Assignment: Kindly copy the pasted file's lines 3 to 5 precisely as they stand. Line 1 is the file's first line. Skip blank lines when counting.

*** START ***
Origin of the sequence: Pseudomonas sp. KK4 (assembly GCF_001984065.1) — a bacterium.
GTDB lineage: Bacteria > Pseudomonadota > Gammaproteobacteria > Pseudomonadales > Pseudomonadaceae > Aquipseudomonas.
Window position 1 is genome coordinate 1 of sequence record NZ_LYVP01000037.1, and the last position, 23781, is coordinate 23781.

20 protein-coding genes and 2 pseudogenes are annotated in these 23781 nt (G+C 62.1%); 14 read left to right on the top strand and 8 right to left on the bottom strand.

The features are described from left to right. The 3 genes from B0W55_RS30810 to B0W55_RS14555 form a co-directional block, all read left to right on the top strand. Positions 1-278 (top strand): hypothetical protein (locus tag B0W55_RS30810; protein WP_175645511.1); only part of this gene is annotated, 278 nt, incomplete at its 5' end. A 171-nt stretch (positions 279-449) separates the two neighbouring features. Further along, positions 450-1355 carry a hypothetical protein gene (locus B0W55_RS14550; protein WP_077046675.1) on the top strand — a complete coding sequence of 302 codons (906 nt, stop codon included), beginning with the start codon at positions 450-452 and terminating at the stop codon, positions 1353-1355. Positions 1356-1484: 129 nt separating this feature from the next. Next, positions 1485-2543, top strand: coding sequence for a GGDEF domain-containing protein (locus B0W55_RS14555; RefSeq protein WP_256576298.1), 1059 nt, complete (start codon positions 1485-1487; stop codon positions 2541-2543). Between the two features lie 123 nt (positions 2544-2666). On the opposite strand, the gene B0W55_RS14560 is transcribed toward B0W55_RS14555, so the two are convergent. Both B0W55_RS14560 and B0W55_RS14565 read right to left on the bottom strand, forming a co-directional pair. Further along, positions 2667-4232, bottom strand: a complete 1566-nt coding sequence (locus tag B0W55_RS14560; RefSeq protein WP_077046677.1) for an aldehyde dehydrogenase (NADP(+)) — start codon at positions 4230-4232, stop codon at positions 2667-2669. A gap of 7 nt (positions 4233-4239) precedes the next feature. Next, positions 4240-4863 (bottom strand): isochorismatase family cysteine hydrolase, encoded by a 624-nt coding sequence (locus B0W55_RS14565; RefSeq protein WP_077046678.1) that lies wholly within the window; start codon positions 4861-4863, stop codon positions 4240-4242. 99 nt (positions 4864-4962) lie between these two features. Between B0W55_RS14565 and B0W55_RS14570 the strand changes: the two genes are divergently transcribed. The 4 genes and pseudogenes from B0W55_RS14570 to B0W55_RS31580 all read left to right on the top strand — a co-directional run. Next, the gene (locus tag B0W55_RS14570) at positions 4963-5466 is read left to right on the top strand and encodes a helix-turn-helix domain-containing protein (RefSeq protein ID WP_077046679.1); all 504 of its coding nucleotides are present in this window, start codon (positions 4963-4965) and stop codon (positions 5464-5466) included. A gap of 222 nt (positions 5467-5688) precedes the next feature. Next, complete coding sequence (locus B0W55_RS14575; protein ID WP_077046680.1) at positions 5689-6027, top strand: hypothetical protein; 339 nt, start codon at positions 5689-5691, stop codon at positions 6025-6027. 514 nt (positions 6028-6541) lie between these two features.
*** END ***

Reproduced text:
Window position 1 is genome coordinate 1 of sequence record NZ_LYVP01000037.1, and the last position, 23781, is coordinate 23781.

20 protein-coding genes and 2 pseudogenes are annotated in these 23781 nt (G+C 62.1%); 14 read left to right on the top strand and 8 right to left on the bottom strand.

The features are described from left to right. The 3 genes from B0W55_RS30810 to B0W55_RS14555 form a co-directional block, all read left to right on the top strand. Positions 1-278 (top strand): hypothetical protein (locus tag B0W55_RS30810; protein WP_175645511.1); only part of this gene is annotated, 278 nt, incomplete at its 5' end. A 171-nt stretch (positions 279-449) separates the two neighbouring features. Further along, positions 450-1355 carry a hypothetical protein gene (locus B0W55_RS14550; protein WP_077046675.1) on the top strand — a complete coding sequence of 302 codons (906 nt, stop codon included), beginning with the start codon at positions 450-452 and terminating at the stop codon, positions 1353-1355. Positions 1356-1484: 129 nt separating this feature from the next. Next, positions 1485-2543, top strand: coding sequence for a GGDEF domain-containing protein (locus B0W55_RS14555; RefSeq protein WP_256576298.1), 1059 nt, complete (start codon positions 1485-1487; stop codon positions 2541-2543). Between the two features lie 123 nt (positions 2544-2666). On the opposite strand, the gene B0W55_RS14560 is transcribed toward B0W55_RS14555, so the two are convergent. Both B0W55_RS14560 and B0W55_RS14565 read right to left on the bottom strand, forming a co-directional pair. Further along, positions 2667-4232, bottom strand: a complete 1566-nt coding sequence (locus tag B0W55_RS14560; RefSeq protein WP_077046677.1) for an aldehyde dehydrogenase (NADP(+)) — start codon at positions 4230-4232, stop codon at positions 2667-2669. A gap of 7 nt (positions 4233-4239) precedes the next feature. Next, positions 4240-4863 (bottom strand): isochorismatase family cysteine hydrolase, encoded by a 624-nt coding sequence (locus B0W55_RS14565; RefSeq protein WP_077046678.1) that lies wholly within the window; start codon positions 4861-4863, stop codon positions 4240-4242. 99 nt (positions 4864-4962) lie between these two features. Between B0W55_RS14565 and B0W55_RS14570 the strand changes: the two genes are divergently transcribed. The 4 genes and pseudogenes from B0W55_RS14570 to B0W55_RS31580 all read left to right on the top strand — a co-directional run. Next, the gene (locus tag B0W55_RS14570) at positions 4963-5466 is read left to right on the top strand and encodes a helix-turn-helix domain-containing protein (RefSeq protein ID WP_077046679.1); all 504 of its coding nucleotides are present in this window, start codon (positions 4963-4965) and stop codon (positions 5464-5466) included. A gap of 222 nt (positions 5467-5688) precedes the next feature. Next, complete coding sequence (locus B0W55_RS14575; protein ID WP_077046680.1) at positions 5689-6027, top strand: hypothetical protein; 339 nt, start codon at positions 5689-5691, stop codon at positions 6025-6027. 514 nt (positions 6028-6541) lie between these two features.